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X-ray Detectors

The two most common types of X-ray detector used in the laboratory for powder diffraction (excluding the case of X-ray film) are the scintillation and the gas-filled detectors, both of which are described below.

Scintillation Detectors

In the scintillation counter, the conversion of X-ray photons into an electrical signal is a two-stage process. The X-ray photon collides with a phosphor screen, or scintillator, which forms the coating of a thallium-doped sodium iodide crystal. The latter produces photons in the blue region of the visible spectrum. These are subsequently converted to voltage pulses by means of a photomultiplier tube attached directly behind the scintillator. The number of electrons ejected by the photocathode is proportional to the number of visible photons which strike it, which in turn is proportional to the energy of the original X-ray photon. Due to a large number of losses, the energy resolution of the detector is poor, and as such it cannot be used to resolve X-ray photons due to Kα and Kβ radiation. However, it has a very high quantum efficiency and a very low dead time making it the ideal detector for the point intensity measurements required for step-scanning diffractometers.

Gas-filled Detectors

The second type of detector commonly used in the laboratory is the gas-filled detector. This detector works on the principle that X-ray photons can ionize inert gas atoms such as argon or xenon into an electron (e-) and ion (e.g. Ar+) pair. The ionization energy required to eject an outer electron is low (10-20 eV) compared to the energy of the X-ray photon (8 keV) so that one X-ray photon can produce several hundred ion pairs. A wire placed inside the detector is set to a potential of about 1,000 V. This accelerates the electrons of the ion pair towards the wire causing further ionization and an enhanced signal by gas amplification. The burst of electrons on the wire is converted into a voltage pulse which is then shaped and counted by the electronics. In order to minimise the dead time of the system, a quenching gas such as methane (CH4) is mixed with the inert gas (e.g. 90% Ar : 10% CH4).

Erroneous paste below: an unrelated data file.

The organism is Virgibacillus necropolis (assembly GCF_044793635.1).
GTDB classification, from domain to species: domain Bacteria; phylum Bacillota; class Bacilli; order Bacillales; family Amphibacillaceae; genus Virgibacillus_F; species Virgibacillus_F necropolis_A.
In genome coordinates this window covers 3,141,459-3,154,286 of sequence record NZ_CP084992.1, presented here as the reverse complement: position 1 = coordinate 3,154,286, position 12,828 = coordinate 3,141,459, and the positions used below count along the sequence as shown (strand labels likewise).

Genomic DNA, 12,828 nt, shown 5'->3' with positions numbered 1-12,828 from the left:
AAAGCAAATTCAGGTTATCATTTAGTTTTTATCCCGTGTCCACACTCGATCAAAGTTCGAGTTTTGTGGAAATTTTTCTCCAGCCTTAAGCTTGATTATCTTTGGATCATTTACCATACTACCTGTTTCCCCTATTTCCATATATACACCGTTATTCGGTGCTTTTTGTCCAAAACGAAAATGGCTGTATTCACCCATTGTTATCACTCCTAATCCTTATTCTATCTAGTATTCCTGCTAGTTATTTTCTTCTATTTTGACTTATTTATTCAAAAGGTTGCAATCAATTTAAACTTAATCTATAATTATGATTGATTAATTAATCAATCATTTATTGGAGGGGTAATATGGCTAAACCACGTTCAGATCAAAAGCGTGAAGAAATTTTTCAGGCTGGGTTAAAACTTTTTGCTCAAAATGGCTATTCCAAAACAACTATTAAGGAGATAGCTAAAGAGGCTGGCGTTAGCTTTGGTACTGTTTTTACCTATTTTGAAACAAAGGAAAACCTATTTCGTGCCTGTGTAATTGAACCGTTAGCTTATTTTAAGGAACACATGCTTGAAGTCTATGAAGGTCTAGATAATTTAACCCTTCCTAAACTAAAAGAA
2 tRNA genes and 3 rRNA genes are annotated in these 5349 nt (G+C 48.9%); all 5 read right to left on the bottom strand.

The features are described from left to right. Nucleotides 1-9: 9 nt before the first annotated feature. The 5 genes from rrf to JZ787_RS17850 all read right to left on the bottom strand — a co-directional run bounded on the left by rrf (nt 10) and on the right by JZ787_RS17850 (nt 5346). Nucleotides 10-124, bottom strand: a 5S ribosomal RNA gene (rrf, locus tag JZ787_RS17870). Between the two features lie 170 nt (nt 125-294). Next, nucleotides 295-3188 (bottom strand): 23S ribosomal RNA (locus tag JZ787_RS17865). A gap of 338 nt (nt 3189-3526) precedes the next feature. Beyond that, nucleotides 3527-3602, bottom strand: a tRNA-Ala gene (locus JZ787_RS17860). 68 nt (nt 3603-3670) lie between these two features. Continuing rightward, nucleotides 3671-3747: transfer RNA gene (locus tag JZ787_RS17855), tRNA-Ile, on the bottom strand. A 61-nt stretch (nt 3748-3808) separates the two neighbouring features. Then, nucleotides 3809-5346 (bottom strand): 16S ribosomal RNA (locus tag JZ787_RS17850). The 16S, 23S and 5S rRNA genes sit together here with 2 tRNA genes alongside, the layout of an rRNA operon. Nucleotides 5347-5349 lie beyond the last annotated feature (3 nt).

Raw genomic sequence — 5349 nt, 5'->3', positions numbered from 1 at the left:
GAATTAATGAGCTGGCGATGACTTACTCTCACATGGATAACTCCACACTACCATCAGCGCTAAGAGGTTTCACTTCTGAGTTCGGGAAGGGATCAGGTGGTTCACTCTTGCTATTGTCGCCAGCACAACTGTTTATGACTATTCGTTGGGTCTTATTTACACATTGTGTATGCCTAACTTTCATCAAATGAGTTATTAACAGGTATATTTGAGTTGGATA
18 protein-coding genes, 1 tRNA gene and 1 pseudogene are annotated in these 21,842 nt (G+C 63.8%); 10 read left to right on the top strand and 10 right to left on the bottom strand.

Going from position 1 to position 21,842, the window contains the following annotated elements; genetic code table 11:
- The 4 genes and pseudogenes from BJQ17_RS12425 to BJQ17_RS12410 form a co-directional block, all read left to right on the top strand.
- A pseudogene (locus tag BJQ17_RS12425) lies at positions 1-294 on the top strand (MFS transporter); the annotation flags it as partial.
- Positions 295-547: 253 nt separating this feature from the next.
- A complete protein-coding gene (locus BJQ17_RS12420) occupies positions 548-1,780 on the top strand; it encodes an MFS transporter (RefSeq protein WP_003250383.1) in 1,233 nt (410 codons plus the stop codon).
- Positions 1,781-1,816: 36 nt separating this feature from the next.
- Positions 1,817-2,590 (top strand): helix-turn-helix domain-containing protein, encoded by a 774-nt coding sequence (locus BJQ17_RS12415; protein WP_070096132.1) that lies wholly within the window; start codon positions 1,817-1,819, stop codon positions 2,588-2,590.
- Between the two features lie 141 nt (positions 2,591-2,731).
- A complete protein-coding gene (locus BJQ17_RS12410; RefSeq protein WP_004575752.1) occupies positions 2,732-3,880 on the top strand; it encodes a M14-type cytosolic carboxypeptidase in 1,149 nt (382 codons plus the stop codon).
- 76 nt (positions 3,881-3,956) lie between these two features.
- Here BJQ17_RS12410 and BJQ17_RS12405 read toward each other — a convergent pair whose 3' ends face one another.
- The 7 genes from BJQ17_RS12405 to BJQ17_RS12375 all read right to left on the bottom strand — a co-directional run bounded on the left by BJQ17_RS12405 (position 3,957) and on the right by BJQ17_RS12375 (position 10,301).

A disadvantage of gas-filled detectors is their loss of linearity at high count rates, but they have a better energy resolution than scintillation detectors. The simple gas-filled detector is much less-commonly used than a more sophisticated form known as a position sensitive detector or PSD.

PSDs are gas-filled detectors with a long poorly-conducting anode wire to which a high tension voltage is applied at both ends. In consequence, the pulse moves towards both ends of the wire simultaneously and by measuring the rate at which it arrives at both ends of the wire, it is possible to determine from whereabouts on the wire the pulse originated. The pulses are stored in a multi-channel analyser (MCA) device according to the pulse position on the wire. This enables PSDs to record data over a whole range of scattering angles, which can be useful where speed of acquisition is crucial, e.g. in time-resolved powder diffraction or thermodiffractometry. PSDs come in a variety of shapes and sizes: Small PSDs usually have a straight wire and can only collect data over, say, 5-10° 2θ. Large PSDs require curved wires, but collect over a much wider range of scattering angle. In addition, some gas-filled PSDs are sealed, while others require a continuous flow of gas for their operation. Linear and curved PSDs are illustrated in the photographs below:


In contrast to the scintillation and simple gas-filled detectors used for point intensity measurements, position sensitive detectors require careful calibration for both wire position and efficiency so that both scattering angles and intensities can be reliably determined. For each channel of the MCA an exact 2θ position is required together with an efficiency coefficient. The wire efficiency can be determined using a sample such as an amorphous iron foil that produces a very high flat background and no Bragg peaks. The 2θ calibration is achieved by scanning the different parts of the detector through the Bragg reflection of a strong peak (or peaks), e.g. the Si 111 peak. For very large curved detectors, the 2θ calibration has to be made using many diffraction peaks.

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© Copyright 1997-2006.  Birkbeck College, University of London. Author(s): Jeremy Karl Cockcroft